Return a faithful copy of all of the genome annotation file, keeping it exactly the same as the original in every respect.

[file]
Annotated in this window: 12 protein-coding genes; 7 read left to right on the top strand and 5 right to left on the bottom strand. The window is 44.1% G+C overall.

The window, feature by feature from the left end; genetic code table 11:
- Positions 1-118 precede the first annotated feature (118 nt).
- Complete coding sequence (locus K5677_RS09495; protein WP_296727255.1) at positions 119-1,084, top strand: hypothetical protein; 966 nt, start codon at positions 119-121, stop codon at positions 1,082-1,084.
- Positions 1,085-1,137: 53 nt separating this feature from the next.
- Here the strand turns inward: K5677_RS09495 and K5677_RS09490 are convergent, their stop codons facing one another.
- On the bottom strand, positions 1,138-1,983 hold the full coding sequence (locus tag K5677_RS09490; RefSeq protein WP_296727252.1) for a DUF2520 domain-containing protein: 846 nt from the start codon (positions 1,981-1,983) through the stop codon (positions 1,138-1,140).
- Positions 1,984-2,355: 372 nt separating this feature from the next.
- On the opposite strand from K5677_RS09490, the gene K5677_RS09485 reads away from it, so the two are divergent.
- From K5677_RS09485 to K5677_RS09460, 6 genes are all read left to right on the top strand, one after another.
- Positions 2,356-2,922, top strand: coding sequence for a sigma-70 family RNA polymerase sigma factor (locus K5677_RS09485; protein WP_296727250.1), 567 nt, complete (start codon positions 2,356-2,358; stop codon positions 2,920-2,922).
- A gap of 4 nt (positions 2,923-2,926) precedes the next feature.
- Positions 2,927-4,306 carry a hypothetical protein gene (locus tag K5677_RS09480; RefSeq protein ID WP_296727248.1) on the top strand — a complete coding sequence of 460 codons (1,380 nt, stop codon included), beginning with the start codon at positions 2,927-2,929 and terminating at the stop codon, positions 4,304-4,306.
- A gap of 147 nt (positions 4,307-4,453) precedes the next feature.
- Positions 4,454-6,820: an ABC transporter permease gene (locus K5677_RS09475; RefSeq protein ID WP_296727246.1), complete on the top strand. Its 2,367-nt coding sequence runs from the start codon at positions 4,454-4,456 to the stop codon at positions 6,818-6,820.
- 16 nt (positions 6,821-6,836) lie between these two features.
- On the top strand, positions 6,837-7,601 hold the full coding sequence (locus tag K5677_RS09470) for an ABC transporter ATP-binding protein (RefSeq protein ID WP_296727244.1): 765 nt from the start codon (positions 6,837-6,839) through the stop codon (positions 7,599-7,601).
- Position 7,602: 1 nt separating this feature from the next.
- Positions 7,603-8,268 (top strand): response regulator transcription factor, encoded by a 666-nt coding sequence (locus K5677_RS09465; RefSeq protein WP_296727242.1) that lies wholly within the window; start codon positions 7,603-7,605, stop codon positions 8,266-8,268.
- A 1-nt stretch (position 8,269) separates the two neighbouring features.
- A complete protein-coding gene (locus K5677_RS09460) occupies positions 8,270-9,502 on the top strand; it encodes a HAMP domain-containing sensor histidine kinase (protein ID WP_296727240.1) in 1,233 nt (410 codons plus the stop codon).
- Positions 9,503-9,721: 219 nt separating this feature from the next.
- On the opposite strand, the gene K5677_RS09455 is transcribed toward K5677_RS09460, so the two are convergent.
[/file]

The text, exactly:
Annotated in this window: 12 protein-coding genes; 7 read left to right on the top strand and 5 right to left on the bottom strand. The window is 44.1% G+C overall.

The window, feature by feature from the left end; genetic code table 11:
- Positions 1-118 precede the first annotated feature (118 nt).
- Complete coding sequence (locus K5677_RS09495; protein WP_296727255.1) at positions 119-1,084, top strand: hypothetical protein; 966 nt, start codon at positions 119-121, stop codon at positions 1,082-1,084.
- Positions 1,085-1,137: 53 nt separating this feature from the next.
- Here the strand turns inward: K5677_RS09495 and K5677_RS09490 are convergent, their stop codons facing one another.
- On the bottom strand, positions 1,138-1,983 hold the full coding sequence (locus tag K5677_RS09490; RefSeq protein WP_296727252.1) for a DUF2520 domain-containing protein: 846 nt from the start codon (positions 1,981-1,983) through the stop codon (positions 1,138-1,140).
- Positions 1,984-2,355: 372 nt separating this feature from the next.
- On the opposite strand from K5677_RS09490, the gene K5677_RS09485 reads away from it, so the two are divergent.
- From K5677_RS09485 to K5677_RS09460, 6 genes are all read left to right on the top strand, one after another.
- Positions 2,356-2,922, top strand: coding sequence for a sigma-70 family RNA polymerase sigma factor (locus K5677_RS09485; protein WP_296727250.1), 567 nt, complete (start codon positions 2,356-2,358; stop codon positions 2,920-2,922).
- A gap of 4 nt (positions 2,923-2,926) precedes the next feature.
- Positions 2,927-4,306 carry a hypothetical protein gene (locus tag K5677_RS09480; RefSeq protein ID WP_296727248.1) on the top strand — a complete coding sequence of 460 codons (1,380 nt, stop codon included), beginning with the start codon at positions 2,927-2,929 and terminating at the stop codon, positions 4,304-4,306.
- A gap of 147 nt (positions 4,307-4,453) precedes the next feature.
- Positions 4,454-6,820: an ABC transporter permease gene (locus K5677_RS09475; RefSeq protein ID WP_296727246.1), complete on the top strand. Its 2,367-nt coding sequence runs from the start codon at positions 4,454-4,456 to the stop codon at positions 6,818-6,820.
- 16 nt (positions 6,821-6,836) lie between these two features.
- On the top strand, positions 6,837-7,601 hold the full coding sequence (locus tag K5677_RS09470) for an ABC transporter ATP-binding protein (RefSeq protein ID WP_296727244.1): 765 nt from the start codon (positions 6,837-6,839) through the stop codon (positions 7,599-7,601).
- Position 7,602: 1 nt separating this feature from the next.
- Positions 7,603-8,268 (top strand): response regulator transcription factor, encoded by a 666-nt coding sequence (locus K5677_RS09465; RefSeq protein WP_296727242.1) that lies wholly within the window; start codon positions 7,603-7,605, stop codon positions 8,266-8,268.
- A 1-nt stretch (position 8,269) separates the two neighbouring features.
- A complete protein-coding gene (locus K5677_RS09460) occupies positions 8,270-9,502 on the top strand; it encodes a HAMP domain-containing sensor histidine kinase (protein ID WP_296727240.1) in 1,233 nt (410 codons plus the stop codon).
- Positions 9,503-9,721: 219 nt separating this feature from the next.
- On the opposite strand, the gene K5677_RS09455 is transcribed toward K5677_RS09460, so the two are convergent.